For authenticity, Hovers picked the colours for Archetoys from the RAL chart, an industrial standard first devised in Germany in 1927. RAL codes were conceived to improve colour-matching for everything from vehicles and machinery to traffic signs and military clothing, before they became the standard in architecture and design. "Wood-working machines would all be made the same type of green," Hovers explains, "so you could identify what they were." The RAL colours of Hovers' Archetoys are a homage to the legibility of the system and the associations it has engendered in us. "Every child knows that a fire car is red with blue lights," he says. "The system is very clear and that's what I like."

Legibility is a key part of Hovers' furniture designs, too. "You should be able to look at something and see how it is made. I like to see that it is honest." Fixed (2010) is a wooden chair put together with screws and braced using a piece of twisted colourful twine across the back and front. Stoklamp (2008) is a minimal floor lamp that makes a feature of its flex by running it down a purpose-made groove in the wooden stand. And Ingewikkeld (which means both "complicated" and "wrapped" in Dutch) is a stool that connects with no glue or screws but instead 110 metres of twine, providing the piece with structure and also decoration.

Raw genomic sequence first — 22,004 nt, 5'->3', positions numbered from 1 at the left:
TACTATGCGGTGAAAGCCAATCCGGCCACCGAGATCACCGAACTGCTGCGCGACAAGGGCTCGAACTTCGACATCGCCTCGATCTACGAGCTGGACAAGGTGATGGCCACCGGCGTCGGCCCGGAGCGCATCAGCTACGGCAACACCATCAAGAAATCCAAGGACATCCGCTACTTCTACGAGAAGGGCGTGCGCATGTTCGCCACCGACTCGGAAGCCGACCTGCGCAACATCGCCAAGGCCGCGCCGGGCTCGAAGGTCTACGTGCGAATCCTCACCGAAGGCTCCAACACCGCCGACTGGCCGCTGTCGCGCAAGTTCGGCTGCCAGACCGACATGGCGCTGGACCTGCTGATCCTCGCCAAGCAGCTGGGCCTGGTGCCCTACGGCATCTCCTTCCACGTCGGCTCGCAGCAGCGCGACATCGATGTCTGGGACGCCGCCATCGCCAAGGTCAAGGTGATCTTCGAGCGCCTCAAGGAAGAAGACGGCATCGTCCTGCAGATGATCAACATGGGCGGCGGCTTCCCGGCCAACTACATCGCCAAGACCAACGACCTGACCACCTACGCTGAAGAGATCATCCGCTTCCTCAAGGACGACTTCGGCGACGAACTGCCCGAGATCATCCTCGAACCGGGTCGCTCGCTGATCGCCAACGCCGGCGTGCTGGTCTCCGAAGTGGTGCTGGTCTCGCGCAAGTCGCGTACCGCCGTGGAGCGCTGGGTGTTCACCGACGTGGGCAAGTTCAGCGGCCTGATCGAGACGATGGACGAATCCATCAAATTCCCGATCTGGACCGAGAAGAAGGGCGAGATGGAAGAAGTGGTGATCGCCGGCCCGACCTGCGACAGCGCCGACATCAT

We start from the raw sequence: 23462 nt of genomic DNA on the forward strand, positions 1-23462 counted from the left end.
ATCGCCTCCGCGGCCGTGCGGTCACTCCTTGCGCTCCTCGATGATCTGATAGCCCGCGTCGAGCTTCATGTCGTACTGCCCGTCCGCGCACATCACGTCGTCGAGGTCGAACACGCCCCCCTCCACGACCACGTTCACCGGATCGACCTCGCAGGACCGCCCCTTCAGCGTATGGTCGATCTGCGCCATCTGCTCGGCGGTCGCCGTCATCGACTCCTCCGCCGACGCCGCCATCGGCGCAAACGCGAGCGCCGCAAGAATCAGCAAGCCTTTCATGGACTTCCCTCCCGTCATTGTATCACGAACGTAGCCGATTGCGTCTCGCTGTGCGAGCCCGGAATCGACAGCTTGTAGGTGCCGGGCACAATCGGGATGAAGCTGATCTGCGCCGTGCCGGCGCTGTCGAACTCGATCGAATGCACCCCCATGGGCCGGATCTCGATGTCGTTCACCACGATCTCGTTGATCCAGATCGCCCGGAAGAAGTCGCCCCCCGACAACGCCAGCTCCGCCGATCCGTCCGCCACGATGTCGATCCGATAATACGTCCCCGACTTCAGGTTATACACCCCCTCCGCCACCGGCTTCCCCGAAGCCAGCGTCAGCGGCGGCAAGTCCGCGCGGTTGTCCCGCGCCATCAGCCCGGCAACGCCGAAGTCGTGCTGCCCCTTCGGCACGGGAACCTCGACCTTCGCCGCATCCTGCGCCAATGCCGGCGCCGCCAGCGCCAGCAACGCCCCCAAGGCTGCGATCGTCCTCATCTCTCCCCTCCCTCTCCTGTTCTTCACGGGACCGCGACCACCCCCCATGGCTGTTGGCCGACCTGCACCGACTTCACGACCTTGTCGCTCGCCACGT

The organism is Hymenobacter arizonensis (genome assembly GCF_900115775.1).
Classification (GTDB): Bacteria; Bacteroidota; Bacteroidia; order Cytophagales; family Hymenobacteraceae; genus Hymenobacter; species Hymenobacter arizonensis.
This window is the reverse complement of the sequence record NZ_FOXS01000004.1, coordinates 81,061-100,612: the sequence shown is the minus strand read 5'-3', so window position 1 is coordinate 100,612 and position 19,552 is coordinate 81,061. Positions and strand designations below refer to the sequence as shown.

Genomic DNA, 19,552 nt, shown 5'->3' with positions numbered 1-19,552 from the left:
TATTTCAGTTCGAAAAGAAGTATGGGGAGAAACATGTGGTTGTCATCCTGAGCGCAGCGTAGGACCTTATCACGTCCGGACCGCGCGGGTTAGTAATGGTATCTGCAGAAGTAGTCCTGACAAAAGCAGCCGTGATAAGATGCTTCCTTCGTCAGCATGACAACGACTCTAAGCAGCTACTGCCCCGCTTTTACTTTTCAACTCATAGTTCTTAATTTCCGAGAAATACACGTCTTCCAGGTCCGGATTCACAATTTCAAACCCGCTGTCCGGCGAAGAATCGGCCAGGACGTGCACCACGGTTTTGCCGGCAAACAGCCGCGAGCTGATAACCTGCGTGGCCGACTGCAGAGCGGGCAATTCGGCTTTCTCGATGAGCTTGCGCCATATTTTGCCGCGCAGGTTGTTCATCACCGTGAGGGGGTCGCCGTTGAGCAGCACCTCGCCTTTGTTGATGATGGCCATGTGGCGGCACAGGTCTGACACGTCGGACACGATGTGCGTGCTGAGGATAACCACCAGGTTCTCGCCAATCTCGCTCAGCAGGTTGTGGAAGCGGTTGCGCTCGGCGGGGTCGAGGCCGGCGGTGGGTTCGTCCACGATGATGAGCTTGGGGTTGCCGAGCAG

The simple approach is also important for longevity and sustainability. "I'm always thinking about what my products will end up as after they're used," says Hovers. "A lot of products cover up how they are made but it's very important that you can see how to repair it when it is broken."

Hovers is something of a rarity in design. In an industry often fascinated with the complex possibilities of rapid prototyping and digital design, he upholds the old-fashioned values of simplicity and hard work. "The computer is of course very important. It's a great instrument but it makes us forget what design is all about," he says. "To be a designer you have to be a maker. The real thing should always be more impressive than the rendering, not the other way round." Nor is he interested in putting his designs into mass production, or moving to the city to attract more interest."I'm not trying to change the world. To see someone smile when they see my cars or boats, to see that my idea works – that's enough for me."



Raoul Kramer



Riya Patel

quotes story

I don't think of it as design. It's just a playful thought. Designers take things too seriously. They are afraid of being light-hearted